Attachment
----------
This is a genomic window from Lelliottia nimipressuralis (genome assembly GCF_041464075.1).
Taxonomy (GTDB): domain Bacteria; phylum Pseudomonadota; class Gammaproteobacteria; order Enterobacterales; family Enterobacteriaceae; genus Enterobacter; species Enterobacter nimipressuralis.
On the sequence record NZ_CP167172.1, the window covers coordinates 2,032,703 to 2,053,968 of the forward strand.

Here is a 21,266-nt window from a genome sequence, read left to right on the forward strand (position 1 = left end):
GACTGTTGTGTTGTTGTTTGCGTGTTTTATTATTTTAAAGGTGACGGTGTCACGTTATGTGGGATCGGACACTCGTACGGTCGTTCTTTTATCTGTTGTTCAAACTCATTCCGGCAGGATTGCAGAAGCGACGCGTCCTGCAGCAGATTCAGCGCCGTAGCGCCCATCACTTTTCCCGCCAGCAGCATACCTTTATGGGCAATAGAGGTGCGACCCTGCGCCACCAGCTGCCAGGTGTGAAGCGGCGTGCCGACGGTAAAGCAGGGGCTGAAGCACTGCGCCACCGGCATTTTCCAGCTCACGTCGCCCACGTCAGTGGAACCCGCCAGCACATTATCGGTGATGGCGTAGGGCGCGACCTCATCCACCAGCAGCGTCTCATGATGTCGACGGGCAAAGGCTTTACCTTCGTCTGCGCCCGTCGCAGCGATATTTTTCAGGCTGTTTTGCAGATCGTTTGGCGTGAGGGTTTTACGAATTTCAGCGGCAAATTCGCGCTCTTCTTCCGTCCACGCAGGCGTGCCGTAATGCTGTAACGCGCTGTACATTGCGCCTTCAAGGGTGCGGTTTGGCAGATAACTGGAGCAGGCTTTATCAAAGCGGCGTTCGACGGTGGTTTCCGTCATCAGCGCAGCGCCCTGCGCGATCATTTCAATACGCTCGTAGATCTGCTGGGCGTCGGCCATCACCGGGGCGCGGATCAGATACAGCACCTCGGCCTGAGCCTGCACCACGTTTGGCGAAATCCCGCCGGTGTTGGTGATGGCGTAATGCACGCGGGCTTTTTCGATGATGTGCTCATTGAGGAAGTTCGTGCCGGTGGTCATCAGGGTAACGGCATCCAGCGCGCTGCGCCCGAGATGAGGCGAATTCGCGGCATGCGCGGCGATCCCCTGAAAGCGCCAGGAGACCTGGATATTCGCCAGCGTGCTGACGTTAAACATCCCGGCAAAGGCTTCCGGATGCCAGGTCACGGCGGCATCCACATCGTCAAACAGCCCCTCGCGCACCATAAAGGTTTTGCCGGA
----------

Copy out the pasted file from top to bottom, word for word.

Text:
This is a genomic window from Lelliottia nimipressuralis (genome assembly GCF_041464075.1).
Taxonomy (GTDB): domain Bacteria; phylum Pseudomonadota; class Gammaproteobacteria; order Enterobacterales; family Enterobacteriaceae; genus Enterobacter; species Enterobacter nimipressuralis.
On the sequence record NZ_CP167172.1, the window covers coordinates 2,032,703 to 2,053,968 of the forward strand.

Here is a 21,266-nt window from a genome sequence, read left to right on the forward strand (position 1 = left end):
GACTGTTGTGTTGTTGTTTGCGTGTTTTATTATTTTAAAGGTGACGGTGTCACGTTATGTGGGATCGGACACTCGTACGGTCGTTCTTTTATCTGTTGTTCAAACTCATTCCGGCAGGATTGCAGAAGCGACGCGTCCTGCAGCAGATTCAGCGCCGTAGCGCCCATCACTTTTCCCGCCAGCAGCATACCTTTATGGGCAATAGAGGTGCGACCCTGCGCCACCAGCTGCCAGGTGTGAAGCGGCGTGCCGACGGTAAAGCAGGGGCTGAAGCACTGCGCCACCGGCATTTTCCAGCTCACGTCGCCCACGTCAGTGGAACCCGCCAGCACATTATCGGTGATGGCGTAGGGCGCGACCTCATCCACCAGCAGCGTCTCATGATGTCGACGGGCAAAGGCTTTACCTTCGTCTGCGCCCGTCGCAGCGATATTTTTCAGGCTGTTTTGCAGATCGTTTGGCGTGAGGGTTTTACGAATTTCAGCGGCAAATTCGCGCTCTTCTTCCGTCCACGCAGGCGTGCCGTAATGCTGTAACGCGCTGTACATTGCGCCTTCAAGGGTGCGGTTTGGCAGATAACTGGAGCAGGCTTTATCAAAGCGGCGTTCGACGGTGGTTTCCGTCATCAGCGCAGCGCCCTGCGCGATCATTTCAATACGCTCGTAGATCTGCTGGGCGTCGGCCATCACCGGGGCGCGGATCAGATACAGCACCTCGGCCTGAGCCTGCACCACGTTTGGCGAAATCCCGCCGGTGTTGGTGATGGCGTAATGCACGCGGGCTTTTTCGATGATGTGCTCATTGAGGAAGTTCGTGCCGGTGGTCATCAGGGTAACGGCATCCAGCGCGCTGCGCCCGAGATGAGGCGAATTCGCGGCATGCGCGGCGATCCCCTGAAAGCGCCAGGAGACCTGGATATTCGCCAGCGTGCTGACGTTAAACATCCCGGCAAAGGCTTCCGGATGCCAGGTCACGGCGGCATCCACATCGTCAAACAGCCCCTCGCGCACCATAAAGGTTTTGCCGGA